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Faculty of Music


The aim of this qualitative, abductive, and phenomenological inquiry was to develop categories based on participants' perceptions of their improvisation and listening experiences. As using improvised music in clinical music therapy is an important method, this study expanded the knowledge of and language needed to describe this very sensitive and insightful communication process. If there is something in the air—what is it and is it something significant? Research questions included: 1. What kind of process is experienced when one improvises with an unknown person in an unfamiliar musical style? 2. What is in the air during live interactive improvisation? 3. What are the links between processes of self-actualization and peak experiences introduced by Abraham Maslow (1968) and the experiences described by the participants regarding their live improvised/interactive musical processes? The data of this study consisted of two audio-taped improvisations, three interviews, and the written reflections of six participants who participated in interactive live improvisation sessions. Ferrara's method was adapted for the data collection and analysis. Research results are presented in the form of descriptive categories which give a clearer picture of what happens during the process of musical improvisation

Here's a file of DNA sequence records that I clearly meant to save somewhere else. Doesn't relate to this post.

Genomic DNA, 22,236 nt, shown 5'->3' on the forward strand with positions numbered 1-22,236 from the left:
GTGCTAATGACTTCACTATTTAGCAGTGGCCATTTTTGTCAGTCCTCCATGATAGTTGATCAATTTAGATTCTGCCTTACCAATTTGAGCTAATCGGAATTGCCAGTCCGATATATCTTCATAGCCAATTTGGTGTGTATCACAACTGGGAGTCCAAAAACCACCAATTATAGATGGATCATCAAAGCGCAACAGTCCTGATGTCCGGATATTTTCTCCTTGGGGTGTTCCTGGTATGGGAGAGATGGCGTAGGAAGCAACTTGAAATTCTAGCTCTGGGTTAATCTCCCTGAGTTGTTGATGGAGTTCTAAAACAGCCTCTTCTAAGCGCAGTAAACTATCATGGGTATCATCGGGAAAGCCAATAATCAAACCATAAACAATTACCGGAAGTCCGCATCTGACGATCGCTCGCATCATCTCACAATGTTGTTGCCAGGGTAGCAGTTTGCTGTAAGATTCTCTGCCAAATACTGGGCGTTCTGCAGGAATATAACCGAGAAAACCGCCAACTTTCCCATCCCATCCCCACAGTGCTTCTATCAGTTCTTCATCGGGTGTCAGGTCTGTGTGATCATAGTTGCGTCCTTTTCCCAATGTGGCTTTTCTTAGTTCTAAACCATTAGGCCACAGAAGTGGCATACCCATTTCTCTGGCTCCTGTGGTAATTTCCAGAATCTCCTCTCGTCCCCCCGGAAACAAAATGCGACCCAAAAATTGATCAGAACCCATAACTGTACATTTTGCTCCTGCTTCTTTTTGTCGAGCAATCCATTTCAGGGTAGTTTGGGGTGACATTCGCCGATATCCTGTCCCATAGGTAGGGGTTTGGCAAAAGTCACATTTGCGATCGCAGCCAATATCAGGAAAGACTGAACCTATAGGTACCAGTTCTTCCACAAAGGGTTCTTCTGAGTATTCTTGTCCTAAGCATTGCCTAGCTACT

Copyright © 2009 by Heidi Ahonen and Marc Houde. This is an open-access article distributed under the terms of the CC BY 4.0 Creative Commons Attribution Non Commercial License, which permits non-commercial use, distribution, and reproduction in other forums, provided the original authors and source are credited.

This article was originally published in Voices: A World Forum for Music Therapy, 9(2),